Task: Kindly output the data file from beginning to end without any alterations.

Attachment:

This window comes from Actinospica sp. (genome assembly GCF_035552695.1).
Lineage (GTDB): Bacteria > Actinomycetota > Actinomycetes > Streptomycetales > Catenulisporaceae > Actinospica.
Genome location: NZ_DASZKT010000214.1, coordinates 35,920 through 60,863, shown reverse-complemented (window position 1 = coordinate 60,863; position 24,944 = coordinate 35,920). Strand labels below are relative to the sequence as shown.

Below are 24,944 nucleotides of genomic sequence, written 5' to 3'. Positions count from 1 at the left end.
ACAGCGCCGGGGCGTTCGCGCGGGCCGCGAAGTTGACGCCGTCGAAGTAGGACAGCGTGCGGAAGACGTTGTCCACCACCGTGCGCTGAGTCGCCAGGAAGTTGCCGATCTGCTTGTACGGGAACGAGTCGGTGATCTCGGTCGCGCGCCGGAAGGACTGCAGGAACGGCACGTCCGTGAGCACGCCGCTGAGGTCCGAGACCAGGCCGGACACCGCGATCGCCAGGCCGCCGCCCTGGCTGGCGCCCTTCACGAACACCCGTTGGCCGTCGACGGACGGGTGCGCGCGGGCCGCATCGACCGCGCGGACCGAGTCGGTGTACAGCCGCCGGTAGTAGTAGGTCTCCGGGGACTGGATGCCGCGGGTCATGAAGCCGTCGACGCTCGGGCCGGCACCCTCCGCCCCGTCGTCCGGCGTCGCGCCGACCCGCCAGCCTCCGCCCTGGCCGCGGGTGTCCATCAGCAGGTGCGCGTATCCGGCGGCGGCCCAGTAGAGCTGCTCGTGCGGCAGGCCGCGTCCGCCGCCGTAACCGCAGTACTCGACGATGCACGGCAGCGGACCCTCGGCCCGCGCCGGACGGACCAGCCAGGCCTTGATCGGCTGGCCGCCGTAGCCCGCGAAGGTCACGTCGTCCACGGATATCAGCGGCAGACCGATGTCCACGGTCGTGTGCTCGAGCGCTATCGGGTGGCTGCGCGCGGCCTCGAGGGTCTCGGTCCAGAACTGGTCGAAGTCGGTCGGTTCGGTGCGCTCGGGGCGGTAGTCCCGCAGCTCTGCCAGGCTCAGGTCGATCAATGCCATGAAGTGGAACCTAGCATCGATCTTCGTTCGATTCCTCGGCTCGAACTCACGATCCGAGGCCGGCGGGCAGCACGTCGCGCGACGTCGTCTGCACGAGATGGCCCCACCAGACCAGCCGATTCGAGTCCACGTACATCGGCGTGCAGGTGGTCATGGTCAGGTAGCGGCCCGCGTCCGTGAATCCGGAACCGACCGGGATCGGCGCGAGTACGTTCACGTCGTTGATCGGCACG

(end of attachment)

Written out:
This window comes from Actinospica sp. (genome assembly GCF_035552695.1).
Lineage (GTDB): Bacteria > Actinomycetota > Actinomycetes > Streptomycetales > Catenulisporaceae > Actinospica.
Genome location: NZ_DASZKT010000214.1, coordinates 35,920 through 60,863, shown reverse-complemented (window position 1 = coordinate 60,863; position 24,944 = coordinate 35,920). Strand labels below are relative to the sequence as shown.

Below are 24,944 nucleotides of genomic sequence, written 5' to 3'. Positions count from 1 at the left end.
ACAGCGCCGGGGCGTTCGCGCGGGCCGCGAAGTTGACGCCGTCGAAGTAGGACAGCGTGCGGAAGACGTTGTCCACCACCGTGCGCTGAGTCGCCAGGAAGTTGCCGATCTGCTTGTACGGGAACGAGTCGGTGATCTCGGTCGCGCGCCGGAAGGACTGCAGGAACGGCACGTCCGTGAGCACGCCGCTGAGGTCCGAGACCAGGCCGGACACCGCGATCGCCAGGCCGCCGCCCTGGCTGGCGCCCTTCACGAACACCCGTTGGCCGTCGACGGACGGGTGCGCGCGGGCCGCATCGACCGCGCGGACCGAGTCGGTGTACAGCCGCCGGTAGTAGTAGGTCTCCGGGGACTGGATGCCGCGGGTCATGAAGCCGTCGACGCTCGGGCCGGCACCCTCCGCCCCGTCGTCCGGCGTCGCGCCGACCCGCCAGCCTCCGCCCTGGCCGCGGGTGTCCATCAGCAGGTGCGCGTATCCGGCGGCGGCCCAGTAGAGCTGCTCGTGCGGCAGGCCGCGTCCGCCGCCGTAACCGCAGTACTCGACGATGCACGGCAGCGGACCCTCGGCCCGCGCCGGACGGACCAGCCAGGCCTTGATCGGCTGGCCGCCGTAGCCCGCGAAGGTCACGTCGTCCACGGATATCAGCGGCAGACCGATGTCCACGGTCGTGTGCTCGAGCGCTATCGGGTGGCTGCGCGCGGCCTCGAGGGTCTCGGTCCAGAACTGGTCGAAGTCGGTCGGTTCGGTGCGCTCGGGGCGGTAGTCCCGCAGCTCTGCCAGGCTCAGGTCGATCAATGCCATGAAGTGGAACCTAGCATCGATCTTCGTTCGATTCCTCGGCTCGAACTCACGATCCGAGGCCGGCGGGCAGCACGTCGCGCGACGTCGTCTGCACGAGATGGCCCCACCAGACCAGCCGATTCGAGTCCACGTACATCGGCGTGCAGGTGGTCATGGTCAGGTAGCGGCCCGCGTCCGTGAATCCGGAACCGACCGGGATCGGCGCGAGTACGTTCACGTCGTTGATCGGCACG